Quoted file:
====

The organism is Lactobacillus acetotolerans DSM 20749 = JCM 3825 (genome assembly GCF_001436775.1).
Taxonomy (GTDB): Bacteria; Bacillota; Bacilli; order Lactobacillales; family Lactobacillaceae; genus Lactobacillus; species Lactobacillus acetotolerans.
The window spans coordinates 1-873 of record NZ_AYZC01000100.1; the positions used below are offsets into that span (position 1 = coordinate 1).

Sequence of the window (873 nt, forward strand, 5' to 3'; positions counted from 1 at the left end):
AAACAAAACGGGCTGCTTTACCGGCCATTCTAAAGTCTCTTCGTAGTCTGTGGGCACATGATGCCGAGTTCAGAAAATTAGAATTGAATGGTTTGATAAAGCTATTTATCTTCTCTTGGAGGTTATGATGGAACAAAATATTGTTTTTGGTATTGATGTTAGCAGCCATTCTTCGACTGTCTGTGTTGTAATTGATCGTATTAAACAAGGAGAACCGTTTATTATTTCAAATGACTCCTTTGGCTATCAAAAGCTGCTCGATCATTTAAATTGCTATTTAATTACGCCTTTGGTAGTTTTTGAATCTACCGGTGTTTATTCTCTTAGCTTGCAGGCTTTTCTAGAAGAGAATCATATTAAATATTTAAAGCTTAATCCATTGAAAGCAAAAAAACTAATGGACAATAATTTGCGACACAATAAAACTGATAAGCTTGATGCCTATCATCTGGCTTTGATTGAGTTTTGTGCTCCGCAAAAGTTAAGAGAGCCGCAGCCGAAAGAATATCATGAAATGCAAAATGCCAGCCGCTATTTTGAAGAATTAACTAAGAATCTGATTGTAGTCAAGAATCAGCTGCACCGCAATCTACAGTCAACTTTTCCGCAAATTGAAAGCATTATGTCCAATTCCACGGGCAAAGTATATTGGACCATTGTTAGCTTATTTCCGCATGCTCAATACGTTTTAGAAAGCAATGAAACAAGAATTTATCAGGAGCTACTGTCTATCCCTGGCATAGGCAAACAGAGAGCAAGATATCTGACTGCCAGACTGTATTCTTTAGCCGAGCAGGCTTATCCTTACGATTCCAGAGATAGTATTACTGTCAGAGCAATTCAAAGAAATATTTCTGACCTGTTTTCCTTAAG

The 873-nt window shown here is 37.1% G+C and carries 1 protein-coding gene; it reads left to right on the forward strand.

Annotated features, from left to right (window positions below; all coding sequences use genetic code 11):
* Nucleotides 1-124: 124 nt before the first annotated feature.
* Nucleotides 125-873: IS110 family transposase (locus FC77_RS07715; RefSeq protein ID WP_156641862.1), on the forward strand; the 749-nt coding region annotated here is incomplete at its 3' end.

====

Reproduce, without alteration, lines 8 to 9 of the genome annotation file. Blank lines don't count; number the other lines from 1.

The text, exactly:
* Nucleotides 1-124: 124 nt before the first annotated feature.
* Nucleotides 125-873: IS110 family transposase (locus FC77_RS07715; RefSeq protein ID WP_156641862.1), on the forward strand; the 749-nt coding region annotated here is incomplete at its 3' end.